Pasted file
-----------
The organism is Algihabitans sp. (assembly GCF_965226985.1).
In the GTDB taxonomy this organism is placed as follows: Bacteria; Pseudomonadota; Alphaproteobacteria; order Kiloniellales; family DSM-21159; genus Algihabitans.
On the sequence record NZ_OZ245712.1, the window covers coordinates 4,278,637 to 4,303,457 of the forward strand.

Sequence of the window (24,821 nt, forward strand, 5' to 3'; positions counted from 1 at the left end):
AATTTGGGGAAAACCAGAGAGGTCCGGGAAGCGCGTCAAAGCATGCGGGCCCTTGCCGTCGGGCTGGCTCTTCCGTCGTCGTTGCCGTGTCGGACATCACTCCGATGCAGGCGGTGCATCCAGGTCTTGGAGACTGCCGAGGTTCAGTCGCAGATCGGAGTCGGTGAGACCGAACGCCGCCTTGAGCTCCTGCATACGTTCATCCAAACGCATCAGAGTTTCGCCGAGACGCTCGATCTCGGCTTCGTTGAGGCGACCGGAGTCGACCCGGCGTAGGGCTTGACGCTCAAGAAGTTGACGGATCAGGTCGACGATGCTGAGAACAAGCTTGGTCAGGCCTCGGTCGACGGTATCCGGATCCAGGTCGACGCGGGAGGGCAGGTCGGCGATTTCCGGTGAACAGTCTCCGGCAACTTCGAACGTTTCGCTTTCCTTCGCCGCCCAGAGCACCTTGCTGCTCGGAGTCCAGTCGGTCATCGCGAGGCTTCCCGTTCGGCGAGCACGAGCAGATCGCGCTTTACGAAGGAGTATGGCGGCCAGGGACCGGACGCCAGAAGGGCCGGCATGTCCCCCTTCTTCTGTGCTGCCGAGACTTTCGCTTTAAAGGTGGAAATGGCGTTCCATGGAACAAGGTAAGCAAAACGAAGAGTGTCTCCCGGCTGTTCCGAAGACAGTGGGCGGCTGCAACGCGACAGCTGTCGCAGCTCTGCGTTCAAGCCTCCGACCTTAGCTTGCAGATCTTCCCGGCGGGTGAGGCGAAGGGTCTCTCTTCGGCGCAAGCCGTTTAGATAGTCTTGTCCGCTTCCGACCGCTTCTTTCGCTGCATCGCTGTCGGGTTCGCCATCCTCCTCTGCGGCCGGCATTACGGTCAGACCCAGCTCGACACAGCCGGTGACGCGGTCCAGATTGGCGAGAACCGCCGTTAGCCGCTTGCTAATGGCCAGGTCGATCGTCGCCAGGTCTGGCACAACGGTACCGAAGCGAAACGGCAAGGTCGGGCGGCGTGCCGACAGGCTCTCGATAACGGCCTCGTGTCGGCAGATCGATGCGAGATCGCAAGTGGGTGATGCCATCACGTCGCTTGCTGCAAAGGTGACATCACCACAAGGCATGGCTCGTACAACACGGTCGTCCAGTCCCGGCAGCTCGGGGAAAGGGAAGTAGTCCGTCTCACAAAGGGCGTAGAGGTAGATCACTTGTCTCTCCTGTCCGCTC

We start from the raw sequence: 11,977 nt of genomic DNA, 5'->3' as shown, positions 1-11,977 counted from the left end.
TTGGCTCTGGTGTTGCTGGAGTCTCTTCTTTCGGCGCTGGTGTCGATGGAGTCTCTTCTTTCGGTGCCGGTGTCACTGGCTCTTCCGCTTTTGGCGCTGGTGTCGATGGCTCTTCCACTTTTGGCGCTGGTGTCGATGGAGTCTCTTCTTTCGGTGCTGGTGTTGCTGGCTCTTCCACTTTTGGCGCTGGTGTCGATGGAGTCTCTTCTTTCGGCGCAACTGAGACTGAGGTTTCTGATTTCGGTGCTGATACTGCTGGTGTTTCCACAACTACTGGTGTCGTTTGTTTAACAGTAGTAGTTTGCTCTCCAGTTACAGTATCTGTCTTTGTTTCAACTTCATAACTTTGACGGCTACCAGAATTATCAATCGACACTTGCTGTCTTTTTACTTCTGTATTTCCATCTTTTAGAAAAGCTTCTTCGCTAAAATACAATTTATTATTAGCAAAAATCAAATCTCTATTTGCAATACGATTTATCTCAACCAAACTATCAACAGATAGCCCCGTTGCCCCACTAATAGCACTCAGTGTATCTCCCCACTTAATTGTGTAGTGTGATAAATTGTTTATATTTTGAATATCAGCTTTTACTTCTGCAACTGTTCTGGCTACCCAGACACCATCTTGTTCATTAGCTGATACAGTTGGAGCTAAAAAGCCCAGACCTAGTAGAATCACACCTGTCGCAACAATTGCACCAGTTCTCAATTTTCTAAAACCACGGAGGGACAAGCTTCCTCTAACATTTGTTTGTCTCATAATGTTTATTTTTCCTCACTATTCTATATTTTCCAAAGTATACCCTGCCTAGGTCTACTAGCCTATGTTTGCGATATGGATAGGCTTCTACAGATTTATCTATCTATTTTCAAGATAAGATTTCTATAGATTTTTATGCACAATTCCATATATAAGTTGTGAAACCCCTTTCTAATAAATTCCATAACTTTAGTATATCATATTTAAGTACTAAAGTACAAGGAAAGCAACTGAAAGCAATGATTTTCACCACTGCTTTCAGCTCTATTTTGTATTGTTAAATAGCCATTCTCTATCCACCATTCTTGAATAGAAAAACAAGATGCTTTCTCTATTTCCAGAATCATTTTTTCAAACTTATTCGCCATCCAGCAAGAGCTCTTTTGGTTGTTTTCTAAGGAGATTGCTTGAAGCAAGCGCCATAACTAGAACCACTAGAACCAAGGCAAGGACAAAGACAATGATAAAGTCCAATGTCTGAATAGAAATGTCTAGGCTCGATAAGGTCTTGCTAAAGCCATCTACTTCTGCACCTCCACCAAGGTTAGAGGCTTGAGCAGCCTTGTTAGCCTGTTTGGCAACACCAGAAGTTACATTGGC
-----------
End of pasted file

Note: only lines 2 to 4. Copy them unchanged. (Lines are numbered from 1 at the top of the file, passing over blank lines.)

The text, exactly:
In the GTDB taxonomy this organism is placed as follows: Bacteria; Pseudomonadota; Alphaproteobacteria; order Kiloniellales; family DSM-21159; genus Algihabitans.
On the sequence record NZ_OZ245712.1, the window covers coordinates 4,278,637 to 4,303,457 of the forward strand.

Sequence of the window (24,821 nt, forward strand, 5' to 3'; positions counted from 1 at the left end):